Best Potential Landing Spots for 2014 Restricted Free Agent Greg Monroe

D.J. FosterContributor IJuly 17, 2014

Best Potential Landing Spots for 2014 Restricted Free Agent Greg Monroe

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    Detroit Pistons big man Greg Monroe is in a difficult spot. As a restricted free agent, he’s no doubt looking for a big offer sheet to sign. The market for his services, though, might not be as robust as he had hoped. Without the ability to block shots or shoot from range, Monroe’s skill set isn’t exactly in style right now.

    That doesn’t mean he’s not an incredibly valuable player, it’s just that finding a fit may be tough. There’s also the issue that teams might believe Detroit will match any reasonable offer, despite its frontcourt logjam with Josh Smith and Andre Drummond.

    The Pistons may be taking steps to remedy that, though. Here’s Marc Stein of ESPN.com:

    The Detroit Pistons and the Sacramento Kings have resumed trade discussions on a deal that could send Josh Smith to Sacramento, according to sources with knowledge of the talks.

    Sources told ESPN.com the Kings have continued to express interest in Smith and the parties are on the hunt for a third team that could help facilitate the deal.

    Basically, it’s a waiting game right now for Monroe. He needs to find a team he wants to spend the next four years with, and that team has to be willing to put up a huge offer for him. He also has to decide how badly he wants out of Detroit, if at all.

    Here's what Pistons coach Stan Van Gundy told David Mayo of MLive.com:

    “The nervousness is just the unknown. It’s not knowing, beyond this year, especially, where you’re going. But again, we have plenty of time, if something happened, to adjust for next year and everything else.”

    Let’s take a look at some of the potential sign-and-trade landing spots for Greg Monroe.

Cleveland Cavaliers

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    Here's David Mayo of MLive.com explaining why Monroe's restricted free agency is a delicate situation:

    Asked if he has a timeline for finishing Monroe's business, Van Gundy somewhat ominously noted that the timeline is built into the process, citing the October deadline for Monroe to sign a qualifying offer.

    If Monroe chooses that route, he would play for less than $5.5 million next season but become an unrestricted free agent in summer of 2015.

    The Pistons have discussed a long-term contract with Monroe worth in the range of $12 million annually but the sides haven't agreed. Monroe also hasn't signed an offer sheet with another team, which the Pistons would have three days to match, or they would lose him without compensation.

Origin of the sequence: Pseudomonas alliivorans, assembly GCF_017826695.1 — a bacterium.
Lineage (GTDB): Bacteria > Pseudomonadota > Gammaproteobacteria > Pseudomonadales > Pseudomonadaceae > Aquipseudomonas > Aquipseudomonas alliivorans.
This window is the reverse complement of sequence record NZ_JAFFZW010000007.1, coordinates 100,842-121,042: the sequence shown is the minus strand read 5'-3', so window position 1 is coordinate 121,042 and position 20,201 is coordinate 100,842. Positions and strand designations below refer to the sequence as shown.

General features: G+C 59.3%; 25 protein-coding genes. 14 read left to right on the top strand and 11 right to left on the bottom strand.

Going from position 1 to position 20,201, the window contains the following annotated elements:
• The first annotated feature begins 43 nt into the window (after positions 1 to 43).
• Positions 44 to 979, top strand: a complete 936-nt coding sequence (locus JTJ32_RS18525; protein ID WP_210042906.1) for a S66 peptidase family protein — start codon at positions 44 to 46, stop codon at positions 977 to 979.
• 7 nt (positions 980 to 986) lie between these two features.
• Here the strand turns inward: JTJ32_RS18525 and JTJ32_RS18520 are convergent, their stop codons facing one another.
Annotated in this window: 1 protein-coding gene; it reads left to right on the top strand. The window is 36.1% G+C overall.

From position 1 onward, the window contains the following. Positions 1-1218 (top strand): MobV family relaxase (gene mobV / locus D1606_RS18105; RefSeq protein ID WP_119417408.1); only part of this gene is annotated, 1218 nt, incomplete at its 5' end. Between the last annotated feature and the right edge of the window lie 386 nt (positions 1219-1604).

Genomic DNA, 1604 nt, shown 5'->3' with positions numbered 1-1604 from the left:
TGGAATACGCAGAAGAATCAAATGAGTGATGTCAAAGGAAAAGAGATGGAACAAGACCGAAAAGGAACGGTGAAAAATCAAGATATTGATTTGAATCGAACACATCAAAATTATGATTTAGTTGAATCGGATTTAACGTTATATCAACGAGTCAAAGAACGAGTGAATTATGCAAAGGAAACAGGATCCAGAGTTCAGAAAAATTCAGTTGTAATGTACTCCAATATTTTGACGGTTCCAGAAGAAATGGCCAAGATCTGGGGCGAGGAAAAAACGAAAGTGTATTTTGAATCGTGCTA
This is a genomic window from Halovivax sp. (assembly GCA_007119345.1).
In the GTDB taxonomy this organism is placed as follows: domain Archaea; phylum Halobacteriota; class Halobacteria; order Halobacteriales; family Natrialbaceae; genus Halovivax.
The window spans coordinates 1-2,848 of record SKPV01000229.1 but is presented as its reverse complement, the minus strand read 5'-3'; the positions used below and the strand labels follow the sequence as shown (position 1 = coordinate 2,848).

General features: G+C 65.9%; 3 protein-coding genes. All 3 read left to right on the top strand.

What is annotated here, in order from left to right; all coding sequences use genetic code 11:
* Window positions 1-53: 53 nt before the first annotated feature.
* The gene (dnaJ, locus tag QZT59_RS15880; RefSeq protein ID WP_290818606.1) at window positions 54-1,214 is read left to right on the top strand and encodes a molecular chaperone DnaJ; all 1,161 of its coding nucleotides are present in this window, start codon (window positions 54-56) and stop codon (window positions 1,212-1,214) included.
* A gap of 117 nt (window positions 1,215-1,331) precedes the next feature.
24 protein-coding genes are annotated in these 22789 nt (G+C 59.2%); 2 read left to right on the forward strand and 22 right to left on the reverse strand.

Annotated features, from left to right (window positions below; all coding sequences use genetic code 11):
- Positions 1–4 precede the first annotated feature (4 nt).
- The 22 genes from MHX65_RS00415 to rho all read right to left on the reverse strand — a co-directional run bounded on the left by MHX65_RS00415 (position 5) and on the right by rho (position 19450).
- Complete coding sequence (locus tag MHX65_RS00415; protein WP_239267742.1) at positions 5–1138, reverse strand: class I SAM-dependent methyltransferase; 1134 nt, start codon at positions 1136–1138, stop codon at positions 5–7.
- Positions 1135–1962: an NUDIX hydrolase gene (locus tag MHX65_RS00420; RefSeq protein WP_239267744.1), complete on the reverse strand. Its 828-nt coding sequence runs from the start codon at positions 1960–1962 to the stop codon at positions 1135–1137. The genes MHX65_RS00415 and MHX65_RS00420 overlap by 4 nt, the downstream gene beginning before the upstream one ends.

The stakes are high for both sides.

    What might satisfy both teams as the clock ticks down is a sign-and-trade deal to a contender. 

    You’d certainly think the Cleveland Cavaliers are looking to upgrade their frontcourt, as Tristan Thompson hasn’t proved to be a NBA-level starter, and Anderson Varejao always seems to be banged up. Addressing the talent and depth in the frontcourt is probably their first priority.

    If the Cavaliers can’t secure a more “stretchy” frontcourt option, a traditional big like Monroe would still be a huge talent upgrade. It would be interesting to see how LeBron James and Kyrie Irving would function with a legitimate post talent, but Monroe can run the pick-and-roll pretty well in addition to that.

    Unlike most teams, Cleveland has both the assets and the need to acquire Monroe. With players like Thompson, Dion Waiters and draft picks, the Cavs could negotiate a sign-and-trade deal with Detroit that gives them a younger base core of talent to work around with Andre Drummond and company.

    Again, there are probably better fits than Monroe out there for Cleveland to pursue (like Kevin Love), but landing next to LeBron James is just about the best possible thing Monroe could hope for. He’d help make him great.  

Boston Celtics

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    The Boston Celtics really need a rim protector, but that’s not Greg Monroe. Still, it’s hard to ignore the lack of size and production in the frontcourt, and Monroe might be more of a talent grab than anything else.

    The issue here is that the Celtics would forfeit their future cap space, but pairing Rajon Rondo with a smart player like Monroe could make for beautiful music offensively.